I’ve been eagerly awaiting the release of Foxcatcher all year. Director Bennett Miller (Capote, Moneyball) is doing what few can do better- a film inspired by a true story. But it was Steve Carrell, playing millionaire schizophrenic John du Pont, that I was most excited to see. This isn’t the first time he’s tried to surprise us. I was completely caught off guard by the sincerity of his performance in Little Miss Sunshine and even more so in Seeking a Friend for the End of the World. The more risks someone takes, the more I root for them and I knew that pulling off something so dark would be his biggest yet.
On his against-type casting choice, Miller apparently said “I think all comedians are dark”. After the recent passing of Robin Williams, the cliche of the sad clown has been discussed online at length but it’s always been especially on the surface with Carrell who, even in some of his most straight-up comedies (The Office and 40 Year-Old Virgin in particular), has never been afraid to let his dark side show. Michael Scott, the boss from hell on The Office, can be obnoxious and selfish but Carrell rarely forgets to play the sadness and loneliness that’s behind his less likeable traits.
As John du Pont, Steve Carrell doesn’t disappoint. I didn’t know much about this story at the start of the film and only knew that all this was supposed to end in tragedy so du Pont’s creepy persona and erratic behaviour unnerved me every time he was on screen. Carrell plays him as unpredictable (quite a feat given that his voice rarely raises above a mumble) and nearly impossible to read. It’s a performance that I found impossible to forget as I tried and failed to sleep later that night and I hope Oscar takes as much notice as the Golden Globes have.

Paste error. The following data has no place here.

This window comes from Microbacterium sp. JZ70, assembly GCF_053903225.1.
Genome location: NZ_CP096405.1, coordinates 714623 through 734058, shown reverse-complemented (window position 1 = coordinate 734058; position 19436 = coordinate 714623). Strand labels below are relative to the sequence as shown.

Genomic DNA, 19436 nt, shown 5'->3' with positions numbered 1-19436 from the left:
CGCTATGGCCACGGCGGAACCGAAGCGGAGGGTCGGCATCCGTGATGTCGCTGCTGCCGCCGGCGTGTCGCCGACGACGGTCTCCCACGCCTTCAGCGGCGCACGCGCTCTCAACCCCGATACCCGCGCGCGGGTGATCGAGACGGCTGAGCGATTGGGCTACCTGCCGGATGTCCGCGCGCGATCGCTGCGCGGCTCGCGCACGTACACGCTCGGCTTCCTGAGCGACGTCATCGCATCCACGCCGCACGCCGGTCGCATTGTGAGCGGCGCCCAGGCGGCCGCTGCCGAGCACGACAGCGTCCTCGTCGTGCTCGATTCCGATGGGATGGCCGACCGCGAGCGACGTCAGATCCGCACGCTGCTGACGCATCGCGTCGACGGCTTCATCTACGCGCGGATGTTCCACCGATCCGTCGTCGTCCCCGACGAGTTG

As for the film itself, it’s never less than compelling and held my attention long after it was done as I tried to piece it together for the next few hours. Miller uses dialogue only when necessary and seems more interested in telling his story through haunting images and the looks on Channing Tatum and Steve Carrell’s faces, resulting in a finished product that is exceptionally well shot and edited and easy to admire. But because both leads (Tatum and Carrell) say so little and because Miller keeps his audience at such a distance, there’s not much to get emotionally involved in.